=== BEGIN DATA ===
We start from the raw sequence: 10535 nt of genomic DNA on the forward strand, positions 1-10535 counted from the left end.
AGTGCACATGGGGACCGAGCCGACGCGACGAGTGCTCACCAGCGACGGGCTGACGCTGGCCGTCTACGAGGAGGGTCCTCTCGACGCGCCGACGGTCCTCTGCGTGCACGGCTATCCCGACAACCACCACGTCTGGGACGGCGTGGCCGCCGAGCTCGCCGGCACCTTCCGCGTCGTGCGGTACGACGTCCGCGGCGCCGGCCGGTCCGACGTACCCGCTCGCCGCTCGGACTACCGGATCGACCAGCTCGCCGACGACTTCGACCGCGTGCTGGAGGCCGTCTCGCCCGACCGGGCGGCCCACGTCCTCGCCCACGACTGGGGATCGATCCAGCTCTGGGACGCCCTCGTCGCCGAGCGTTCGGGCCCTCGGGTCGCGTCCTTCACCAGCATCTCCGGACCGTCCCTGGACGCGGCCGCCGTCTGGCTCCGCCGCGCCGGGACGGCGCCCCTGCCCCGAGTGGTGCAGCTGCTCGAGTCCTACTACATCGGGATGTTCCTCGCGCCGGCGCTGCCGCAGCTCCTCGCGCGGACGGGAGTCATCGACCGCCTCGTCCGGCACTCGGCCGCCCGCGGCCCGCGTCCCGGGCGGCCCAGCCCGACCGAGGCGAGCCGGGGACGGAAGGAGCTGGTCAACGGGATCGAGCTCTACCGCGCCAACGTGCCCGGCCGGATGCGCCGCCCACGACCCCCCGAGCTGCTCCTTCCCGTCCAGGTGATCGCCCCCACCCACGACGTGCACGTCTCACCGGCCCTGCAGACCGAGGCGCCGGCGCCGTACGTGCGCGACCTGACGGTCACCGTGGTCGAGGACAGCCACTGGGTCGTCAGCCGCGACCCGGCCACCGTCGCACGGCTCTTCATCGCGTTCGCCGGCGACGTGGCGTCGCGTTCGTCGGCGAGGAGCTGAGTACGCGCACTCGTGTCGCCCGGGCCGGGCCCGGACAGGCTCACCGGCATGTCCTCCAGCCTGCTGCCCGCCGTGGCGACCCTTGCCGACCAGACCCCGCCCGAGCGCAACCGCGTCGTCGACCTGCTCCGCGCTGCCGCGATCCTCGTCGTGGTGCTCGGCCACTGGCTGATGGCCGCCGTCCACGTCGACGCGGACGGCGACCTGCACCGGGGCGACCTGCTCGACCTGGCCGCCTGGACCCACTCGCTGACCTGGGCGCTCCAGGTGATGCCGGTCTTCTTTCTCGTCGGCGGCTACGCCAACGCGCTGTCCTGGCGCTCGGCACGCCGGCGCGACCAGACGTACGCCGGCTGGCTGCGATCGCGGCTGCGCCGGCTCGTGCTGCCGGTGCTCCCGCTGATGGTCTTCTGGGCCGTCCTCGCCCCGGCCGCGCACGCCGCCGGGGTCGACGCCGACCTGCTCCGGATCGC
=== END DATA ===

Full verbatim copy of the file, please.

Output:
We start from the raw sequence: 10535 nt of genomic DNA on the forward strand, positions 1-10535 counted from the left end.
AGTGCACATGGGGACCGAGCCGACGCGACGAGTGCTCACCAGCGACGGGCTGACGCTGGCCGTCTACGAGGAGGGTCCTCTCGACGCGCCGACGGTCCTCTGCGTGCACGGCTATCCCGACAACCACCACGTCTGGGACGGCGTGGCCGCCGAGCTCGCCGGCACCTTCCGCGTCGTGCGGTACGACGTCCGCGGCGCCGGCCGGTCCGACGTACCCGCTCGCCGCTCGGACTACCGGATCGACCAGCTCGCCGACGACTTCGACCGCGTGCTGGAGGCCGTCTCGCCCGACCGGGCGGCCCACGTCCTCGCCCACGACTGGGGATCGATCCAGCTCTGGGACGCCCTCGTCGCCGAGCGTTCGGGCCCTCGGGTCGCGTCCTTCACCAGCATCTCCGGACCGTCCCTGGACGCGGCCGCCGTCTGGCTCCGCCGCGCCGGGACGGCGCCCCTGCCCCGAGTGGTGCAGCTGCTCGAGTCCTACTACATCGGGATGTTCCTCGCGCCGGCGCTGCCGCAGCTCCTCGCGCGGACGGGAGTCATCGACCGCCTCGTCCGGCACTCGGCCGCCCGCGGCCCGCGTCCCGGGCGGCCCAGCCCGACCGAGGCGAGCCGGGGACGGAAGGAGCTGGTCAACGGGATCGAGCTCTACCGCGCCAACGTGCCCGGCCGGATGCGCCGCCCACGACCCCCCGAGCTGCTCCTTCCCGTCCAGGTGATCGCCCCCACCCACGACGTGCACGTCTCACCGGCCCTGCAGACCGAGGCGCCGGCGCCGTACGTGCGCGACCTGACGGTCACCGTGGTCGAGGACAGCCACTGGGTCGTCAGCCGCGACCCGGCCACCGTCGCACGGCTCTTCATCGCGTTCGCCGGCGACGTGGCGTCGCGTTCGTCGGCGAGGAGCTGAGTACGCGCACTCGTGTCGCCCGGGCCGGGCCCGGACAGGCTCACCGGCATGTCCTCCAGCCTGCTGCCCGCCGTGGCGACCCTTGCCGACCAGACCCCGCCCGAGCGCAACCGCGTCGTCGACCTGCTCCGCGCTGCCGCGATCCTCGTCGTGGTGCTCGGCCACTGGCTGATGGCCGCCGTCCACGTCGACGCGGACGGCGACCTGCACCGGGGCGACCTGCTCGACCTGGCCGCCTGGACCCACTCGCTGACCTGGGCGCTCCAGGTGATGCCGGTCTTCTTTCTCGTCGGCGGCTACGCCAACGCGCTGTCCTGGCGCTCGGCACGCCGGCGCGACCAGACGTACGCCGGCTGGCTGCGATCGCGGCTGCGCCGGCTCGTGCTGCCGGTGCTCCCGCTGATGGTCTTCTGGGCCGTCCTCGCCCCGGCCGCGCACGCCGCCGGGGTCGACGCCGACCTGCTCCGGATCGC